The trial of IDF Sgt. Elor Azaria has once again generated comments from Israeli leaders that reflect the explosive nature of the issues involved, of the individual soldiers’ response to terrorism and the integrity of the military command structure.
President Reuven Rivlin described the situation in dramatic terms on Sunday. Referring to the IDF soldier’s trial for manslaughter in the killing of a disarmed Palestinian attacker in March, he said:
“The trial can place us before a yawning abyss and not merely a slippery slope. My grandchildren, who are soldiers in the army, ask me, ‘Grandpa, whom do we need to listen to? Our officers or the voice of the masses?’
“We have an excellent army, we have the best officers, we have a chief of staff who is unlike any other, and we must listen to them and accept their decisions because these are the rules of the game.”
The army’s prosecution of Azaria has provoked a public outcry, accusing it of scapegoating a young soldier who may have erred but was afraid the terrorist was still dangerous, a claim that has been supported by officers testifying in his defense in recent days.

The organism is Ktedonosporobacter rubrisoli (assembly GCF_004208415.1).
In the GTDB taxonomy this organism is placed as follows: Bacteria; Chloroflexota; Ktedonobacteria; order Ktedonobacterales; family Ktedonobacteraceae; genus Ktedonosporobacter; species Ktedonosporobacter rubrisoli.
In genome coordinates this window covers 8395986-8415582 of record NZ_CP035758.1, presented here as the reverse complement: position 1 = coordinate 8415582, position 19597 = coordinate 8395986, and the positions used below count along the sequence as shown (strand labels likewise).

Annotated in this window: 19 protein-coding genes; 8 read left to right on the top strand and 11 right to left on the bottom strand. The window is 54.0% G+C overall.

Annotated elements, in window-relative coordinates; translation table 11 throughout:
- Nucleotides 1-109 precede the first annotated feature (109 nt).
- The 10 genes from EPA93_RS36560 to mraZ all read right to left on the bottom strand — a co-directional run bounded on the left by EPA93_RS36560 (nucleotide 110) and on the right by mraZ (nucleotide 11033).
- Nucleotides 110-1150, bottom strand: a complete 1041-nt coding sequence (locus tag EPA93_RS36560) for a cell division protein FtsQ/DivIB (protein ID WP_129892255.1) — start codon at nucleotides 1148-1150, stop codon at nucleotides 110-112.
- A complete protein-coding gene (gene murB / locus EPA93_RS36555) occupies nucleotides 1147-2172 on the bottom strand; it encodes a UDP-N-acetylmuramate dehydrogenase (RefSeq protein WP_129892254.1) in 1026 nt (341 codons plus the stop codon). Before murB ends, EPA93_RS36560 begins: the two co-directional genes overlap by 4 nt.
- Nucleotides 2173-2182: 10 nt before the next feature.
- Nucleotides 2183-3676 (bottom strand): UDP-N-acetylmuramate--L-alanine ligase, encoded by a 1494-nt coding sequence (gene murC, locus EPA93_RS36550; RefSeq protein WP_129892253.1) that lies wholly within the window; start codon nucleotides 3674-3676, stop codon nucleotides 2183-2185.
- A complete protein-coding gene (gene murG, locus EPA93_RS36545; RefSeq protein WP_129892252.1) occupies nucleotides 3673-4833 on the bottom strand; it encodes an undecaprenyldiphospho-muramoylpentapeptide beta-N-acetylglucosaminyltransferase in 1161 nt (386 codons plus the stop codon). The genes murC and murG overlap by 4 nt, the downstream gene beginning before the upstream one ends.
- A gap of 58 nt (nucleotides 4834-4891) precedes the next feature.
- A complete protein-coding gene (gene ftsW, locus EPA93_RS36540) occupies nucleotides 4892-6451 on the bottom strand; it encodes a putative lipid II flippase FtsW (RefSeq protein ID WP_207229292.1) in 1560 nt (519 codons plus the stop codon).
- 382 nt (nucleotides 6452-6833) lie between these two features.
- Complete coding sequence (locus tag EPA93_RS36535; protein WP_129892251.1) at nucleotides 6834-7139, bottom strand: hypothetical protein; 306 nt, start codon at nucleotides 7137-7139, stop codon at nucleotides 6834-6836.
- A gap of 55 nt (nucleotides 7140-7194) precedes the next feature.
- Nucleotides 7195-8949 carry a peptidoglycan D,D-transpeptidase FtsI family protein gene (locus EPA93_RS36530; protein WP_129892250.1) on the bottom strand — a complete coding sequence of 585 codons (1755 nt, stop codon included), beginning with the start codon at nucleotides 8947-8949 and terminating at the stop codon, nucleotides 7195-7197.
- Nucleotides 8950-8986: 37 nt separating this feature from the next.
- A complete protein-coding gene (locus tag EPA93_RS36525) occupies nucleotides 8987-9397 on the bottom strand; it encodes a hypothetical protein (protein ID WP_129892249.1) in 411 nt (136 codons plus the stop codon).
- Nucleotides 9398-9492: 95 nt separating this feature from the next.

Rivlin’s comment came just hours after Prime Minister Binyamin Netanyahu on Sunday fended off accusations that he had equated Azaria’s case with those of soldiers missing or killed in action. Netanyahu had recalled a conversation he had with Azaria’s father to express sympathy, telling him that “I’ve called many distressed parents whose children fell [in combat] or were declared MIA… and here [too] we have a matter of great distress for Israelis. I want you to understand that.”
Among the critics was former prime minister Ehud Barak, who stated: “Whoever compares Elor Azaria to the heroes of Israel and missing fighters is a startled and confused person who has lost his sense of justice, or, G-d forbid, has decided to try and smash the values of the IDF. This cannot be allowed. A serving prime minister who doesn’t take back this wanton folly will forever carry with him the stigma of one who has forgotten what it means to be a fighter in the IDF,” Barak said.
Early Sunday morning, Netanyahu wrote in a posting: “I am sorry if what I said was not understood correctly.
“In no way did I want to compare the suffering of bereaved families [of IDF soldiers], a suffering which I know well, to the situation of other parents who are in distress. There is no comparison and there cannot be any comparison,” he said.
Netanyahu’s office issued a much more combative response:
“Prime Minister Netanyahu didn’t draw a comparison between the soldier Elor Azaria and fallen soldiers. This is a low, perverse and deceitful attempt to present his words as such. Prime Minister Netanyahu respects the families of fallen soldiers and the families of missing soldiers and is very aware of their impossible pain.”